Teacher Aide Cuts Still Possible
The School Board continued its budget talks Tuesday night.
Teaching aide cuts remain a focal point of discussion as the budget process moves forward.
Facing declining enrollment and cost downshifting from the state, Superintendent Nate Greenberg proposed cutting all teaching aides from the elementary schools.
The cuts would affect 31 part-time teaching assistants, with cumulative hours equivalent to 17 full-time positions, and save roughly $250,000, according to Greenberg.
The elementary school principals told the School Board that teachers would adjust classroom practices and work closely with reading and special education specialists to maintain small-group instruction without the teaching assistants.
Another 13 certified teaching positions would be cut under the proposed budget, though Greenberg said those reductions were directly related to continued declining enrollment.
At a School Board meeting Tuesday, many reiterated opposition to the teaching assistant cuts.
"It's not just a reduction," said School Board member Leitha Reilly Tuesday. "In my opinion, it's a policy change and to make a policy change like that – and this is not just my emotional plea to save jobs – I'm not comfortable with a policy change as strictly a budget decision."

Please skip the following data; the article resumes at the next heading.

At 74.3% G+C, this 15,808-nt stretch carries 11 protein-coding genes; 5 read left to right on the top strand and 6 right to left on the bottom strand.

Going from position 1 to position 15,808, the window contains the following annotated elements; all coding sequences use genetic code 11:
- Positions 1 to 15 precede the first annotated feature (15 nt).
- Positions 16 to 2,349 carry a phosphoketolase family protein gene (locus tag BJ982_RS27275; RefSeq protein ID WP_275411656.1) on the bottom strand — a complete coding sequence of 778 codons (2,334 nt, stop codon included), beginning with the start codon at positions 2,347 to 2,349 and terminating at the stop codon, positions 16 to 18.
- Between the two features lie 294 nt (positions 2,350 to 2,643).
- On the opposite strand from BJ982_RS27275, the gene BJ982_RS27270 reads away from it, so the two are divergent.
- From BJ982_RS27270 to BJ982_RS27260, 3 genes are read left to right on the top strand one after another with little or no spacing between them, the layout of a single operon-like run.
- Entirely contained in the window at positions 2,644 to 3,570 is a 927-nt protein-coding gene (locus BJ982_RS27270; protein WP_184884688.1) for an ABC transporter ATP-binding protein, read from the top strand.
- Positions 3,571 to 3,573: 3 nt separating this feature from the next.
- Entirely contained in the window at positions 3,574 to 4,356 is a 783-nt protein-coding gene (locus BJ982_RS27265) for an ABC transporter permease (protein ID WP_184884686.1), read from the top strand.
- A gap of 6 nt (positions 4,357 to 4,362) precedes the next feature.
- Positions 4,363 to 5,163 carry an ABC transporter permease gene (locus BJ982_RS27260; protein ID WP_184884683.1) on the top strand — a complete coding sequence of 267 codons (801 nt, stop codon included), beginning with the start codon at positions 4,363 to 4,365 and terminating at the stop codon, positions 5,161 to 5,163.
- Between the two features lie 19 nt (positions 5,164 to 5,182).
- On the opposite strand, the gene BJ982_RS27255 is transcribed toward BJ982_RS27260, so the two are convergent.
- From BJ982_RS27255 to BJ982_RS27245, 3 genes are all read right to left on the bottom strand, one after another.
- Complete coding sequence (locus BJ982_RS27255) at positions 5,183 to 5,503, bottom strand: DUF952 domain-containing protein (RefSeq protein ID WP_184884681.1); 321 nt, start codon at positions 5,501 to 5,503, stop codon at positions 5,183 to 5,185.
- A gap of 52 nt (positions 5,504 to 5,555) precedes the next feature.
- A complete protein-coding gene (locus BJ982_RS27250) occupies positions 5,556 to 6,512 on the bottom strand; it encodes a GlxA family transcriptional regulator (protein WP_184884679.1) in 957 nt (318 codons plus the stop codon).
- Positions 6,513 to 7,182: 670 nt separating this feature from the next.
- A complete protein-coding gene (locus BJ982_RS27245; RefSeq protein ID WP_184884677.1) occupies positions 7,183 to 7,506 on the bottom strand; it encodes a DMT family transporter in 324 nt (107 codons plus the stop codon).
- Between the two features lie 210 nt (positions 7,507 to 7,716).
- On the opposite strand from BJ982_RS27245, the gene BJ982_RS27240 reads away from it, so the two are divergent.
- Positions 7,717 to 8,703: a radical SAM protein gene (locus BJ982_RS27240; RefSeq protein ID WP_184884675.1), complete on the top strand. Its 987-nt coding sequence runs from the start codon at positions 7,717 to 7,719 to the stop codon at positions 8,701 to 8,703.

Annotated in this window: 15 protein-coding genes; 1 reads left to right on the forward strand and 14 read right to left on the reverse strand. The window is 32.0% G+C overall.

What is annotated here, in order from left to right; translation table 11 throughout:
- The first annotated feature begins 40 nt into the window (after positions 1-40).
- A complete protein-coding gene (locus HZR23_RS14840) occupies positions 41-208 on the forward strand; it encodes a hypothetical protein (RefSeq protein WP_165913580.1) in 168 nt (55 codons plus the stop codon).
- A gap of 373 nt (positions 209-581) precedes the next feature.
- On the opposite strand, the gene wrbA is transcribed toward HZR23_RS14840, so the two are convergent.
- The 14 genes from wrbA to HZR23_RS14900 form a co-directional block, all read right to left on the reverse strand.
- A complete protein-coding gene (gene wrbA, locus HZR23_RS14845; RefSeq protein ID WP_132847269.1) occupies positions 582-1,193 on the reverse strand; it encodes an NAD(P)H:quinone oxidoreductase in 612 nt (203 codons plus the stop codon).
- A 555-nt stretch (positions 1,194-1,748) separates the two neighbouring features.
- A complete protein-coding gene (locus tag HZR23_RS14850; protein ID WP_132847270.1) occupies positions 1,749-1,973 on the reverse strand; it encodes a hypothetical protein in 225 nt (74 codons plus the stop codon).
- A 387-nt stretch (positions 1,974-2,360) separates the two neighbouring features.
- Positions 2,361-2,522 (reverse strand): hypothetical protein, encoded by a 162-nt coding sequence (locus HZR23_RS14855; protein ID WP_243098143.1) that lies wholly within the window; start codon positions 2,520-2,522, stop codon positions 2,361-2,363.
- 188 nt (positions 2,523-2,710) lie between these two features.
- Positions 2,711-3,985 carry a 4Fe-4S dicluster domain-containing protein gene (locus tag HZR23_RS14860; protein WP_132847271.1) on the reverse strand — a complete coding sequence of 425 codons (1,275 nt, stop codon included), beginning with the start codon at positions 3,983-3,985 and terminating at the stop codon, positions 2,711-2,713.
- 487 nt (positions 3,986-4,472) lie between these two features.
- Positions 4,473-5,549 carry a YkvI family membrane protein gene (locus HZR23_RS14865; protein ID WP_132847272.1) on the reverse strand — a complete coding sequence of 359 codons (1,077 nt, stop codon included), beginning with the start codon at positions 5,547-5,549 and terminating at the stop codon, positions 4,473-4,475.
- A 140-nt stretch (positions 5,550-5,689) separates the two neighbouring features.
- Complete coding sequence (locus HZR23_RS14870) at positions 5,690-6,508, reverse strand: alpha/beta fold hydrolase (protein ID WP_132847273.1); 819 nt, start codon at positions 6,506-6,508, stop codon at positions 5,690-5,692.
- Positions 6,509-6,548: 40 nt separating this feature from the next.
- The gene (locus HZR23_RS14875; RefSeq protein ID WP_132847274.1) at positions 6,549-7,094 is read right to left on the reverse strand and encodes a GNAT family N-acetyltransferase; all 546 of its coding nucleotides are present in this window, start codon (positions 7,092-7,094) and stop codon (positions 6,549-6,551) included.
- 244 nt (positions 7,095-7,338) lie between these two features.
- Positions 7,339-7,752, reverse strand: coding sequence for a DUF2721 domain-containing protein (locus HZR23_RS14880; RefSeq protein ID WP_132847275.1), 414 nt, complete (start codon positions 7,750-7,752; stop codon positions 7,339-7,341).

Reilly said the recent school shooting in Newtown, Conn. has also influenced her opinion on the issue.
"After the events of this weekend, I'm sorry, but I want more bodies in my school, more grown-up bodies who know what to do in the event of an emergency," she said.
School board members John Robinson and Nancy Hendricks have also said they support keeping the teaching aids in the budget.
But School Board member Steve Young said he is in favor of retaining the cuts proposed by Greenberg.
"Presently, I support the superintendent's decision for that reduction in force," Young said Tuesday. "I support the administrators who spoke tonight and said they can be successful," he said.
Young said he was not comfortable raising the budget by $250,000 to retain the positions.
Budget Committee Chair Dan Lekas asked that the issue be put before voters as a separate warrant article.
"My plea is let it go to the ballot and let the people who actually have to pay for it make the decision," he said.
Budget discussions continue Thursday, when district staff will present two alternate budget proposals, one with a level budget number and one with a level tax rate.
Staff will also provide presentations on the budget proposals for building and grounds and the maintenance trust.
The budget hearing is scheduled for Jan. 10.